Three examples of what can happen when companies underestimate ESG risks
Environmental, Social and Governance (ESG) criteria play an increasingly important role in the strategy of companies. In many cases, this is a response to the increased demand for ESG investments and the explosively growing market for sustainable products and services. So it’s a matter of going with the market. Nothing wrong with that in itself, but it does ignore the real value of having your ESG policies in place. Not taking environmental, social and governance risks seriously can have disastrous consequences for even the largest companies. Here are three examples of major ESG failures in recent history.
European energy companies lose 130 billion euros
It has been clear for decades that continuing to burn gas and coal to generate electricity is not ecologically sustainable. Nevertheless, large European energy companies such as the German Eon continued to invest heavily in the construction of new coal and gas-fired power stations until a few years ago. Financially, this seemed more interesting than investing in renewable energy sources. However, the ecological risks they took for granted also turned out to entail a major financial risk. Cost: 130 billion euros.
Utilities had not taken into account the energy transition, which accelerated from 2011 in Germany in particular. As a result, the supply of green energy increased much faster than expected, causing the wholesale price for electricity to plummet. As a result, the value of those new power plants plummeted just as quickly, and companies like Eon were forced to write off billions on those plants. In the end, Eon even sold all gas and coal plants and lost three quarters of its business value.
The advantage of turbocharged diesel engines is that they are relatively economical and therefore emit less CO2 compared to petrol engines, while they offer just as good performance. A disadvantage is that such engines emit far too many toxic substances to meet the emission standards. So what do you do if you are CEO of Volkswagen and want to sell cars? Do you take the law and the health risks for your customers and their environment seriously and do you develop cars with a different engine? Nope, Volkswagen was fully committed to ‘Clean Diesel’ and equipped its cars with cheating software, so that during testing it was hidden that the cars were anything but clean under normal conditions.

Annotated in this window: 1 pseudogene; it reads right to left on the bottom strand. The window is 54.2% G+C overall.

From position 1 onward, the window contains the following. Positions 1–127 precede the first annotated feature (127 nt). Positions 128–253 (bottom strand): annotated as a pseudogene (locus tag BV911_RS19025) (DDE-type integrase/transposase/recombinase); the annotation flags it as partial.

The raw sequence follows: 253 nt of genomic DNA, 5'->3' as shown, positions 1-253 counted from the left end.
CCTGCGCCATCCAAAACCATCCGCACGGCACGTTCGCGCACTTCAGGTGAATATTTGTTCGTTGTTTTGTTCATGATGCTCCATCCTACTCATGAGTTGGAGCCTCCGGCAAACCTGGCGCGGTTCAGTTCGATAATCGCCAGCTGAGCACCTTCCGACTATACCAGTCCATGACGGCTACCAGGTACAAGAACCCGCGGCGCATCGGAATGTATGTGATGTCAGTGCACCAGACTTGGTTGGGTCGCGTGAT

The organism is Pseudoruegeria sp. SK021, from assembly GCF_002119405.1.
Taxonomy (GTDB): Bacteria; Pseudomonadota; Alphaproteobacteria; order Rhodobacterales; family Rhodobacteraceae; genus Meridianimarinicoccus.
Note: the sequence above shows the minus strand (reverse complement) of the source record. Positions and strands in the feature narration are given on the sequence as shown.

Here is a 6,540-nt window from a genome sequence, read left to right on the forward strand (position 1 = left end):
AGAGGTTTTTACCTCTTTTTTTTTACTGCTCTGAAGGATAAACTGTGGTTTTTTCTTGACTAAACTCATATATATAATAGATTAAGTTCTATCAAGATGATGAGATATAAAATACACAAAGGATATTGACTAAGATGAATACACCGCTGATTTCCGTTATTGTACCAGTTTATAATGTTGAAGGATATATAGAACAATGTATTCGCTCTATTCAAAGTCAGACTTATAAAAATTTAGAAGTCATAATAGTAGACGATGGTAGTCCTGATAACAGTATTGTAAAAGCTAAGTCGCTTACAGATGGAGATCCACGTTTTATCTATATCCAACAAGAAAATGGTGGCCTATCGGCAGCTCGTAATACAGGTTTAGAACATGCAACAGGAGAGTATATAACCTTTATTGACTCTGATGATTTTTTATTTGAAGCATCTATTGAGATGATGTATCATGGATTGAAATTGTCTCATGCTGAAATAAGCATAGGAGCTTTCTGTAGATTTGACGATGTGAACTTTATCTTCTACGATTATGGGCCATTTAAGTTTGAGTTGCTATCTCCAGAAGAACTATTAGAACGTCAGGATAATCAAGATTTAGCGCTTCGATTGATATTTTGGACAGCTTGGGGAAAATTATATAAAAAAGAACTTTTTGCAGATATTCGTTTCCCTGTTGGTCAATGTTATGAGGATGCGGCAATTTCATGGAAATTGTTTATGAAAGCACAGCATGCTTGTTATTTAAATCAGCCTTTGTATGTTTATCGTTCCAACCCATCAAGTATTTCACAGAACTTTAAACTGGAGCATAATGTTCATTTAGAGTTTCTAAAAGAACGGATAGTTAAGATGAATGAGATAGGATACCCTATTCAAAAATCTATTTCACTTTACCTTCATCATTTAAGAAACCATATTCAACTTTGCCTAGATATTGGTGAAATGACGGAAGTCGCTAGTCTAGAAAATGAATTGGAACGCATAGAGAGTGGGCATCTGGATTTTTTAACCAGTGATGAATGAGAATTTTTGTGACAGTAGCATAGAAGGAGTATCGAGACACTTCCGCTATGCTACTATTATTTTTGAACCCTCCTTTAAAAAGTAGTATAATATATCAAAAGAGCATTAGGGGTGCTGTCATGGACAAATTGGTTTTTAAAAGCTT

As is well known, the company had to admit in September 2015 that it had deliberately cheated, circumvented the law and thereby endangered the health of millions of customers. The consequences were dramatic for all stakeholders. Shareholders lost $42.5 billion in two months. Volkswagen has had to pay tens of billions in damages and fines to customers and dealers. And some of the lawsuits, including against the CEO in Germany, are still ongoing. Although Volkswagen has recovered nicely thanks to a thorough restructuring at the top and a completely new strategy, the company has never become as valuable as before dieselgate.
Meta (former Facebook)
Meta Platforms, the parent company of Facebook, Instagram and WhatsApp, proves that neat ESG ratings are anything but a guarantee to stay out of trouble. In 2021, the leading American ESG research firm Just Capital placed Meta in 21st place of companies that perform best on ESG. In 2022, Meta has taken a nosedive, ranking in 712th place, while surveying ranks as one of the best employers (2nd in the industry) in the US, and the very highest ranking of any internet company in the field. of environment. What is going on here?
It’s a complex story with many chapters, but the bottom line is that in recent years, Meta’s leadership has opted time and again for growth and money over making ethical decisions regarding the protection of safety and security, privacy of its users. As a result, it is constantly in conflict with legislators and has suffered considerable image damage.
The consequence of all this is that a snowball effect has arisen that now also has disastrous financial consequences. Users ignore the platforms and legislators restrict the collection of data. This threatens to make Meta a lot less interesting for advertisers, so that it will lose a lot of its income. In recent weeks (February 2022) we have seen that investors also chose eggs for their money, as a result of which the share lost no less than forty percent of its value in two weeks. Converted, Facebook has become worth a sloppy $ 400 billion less.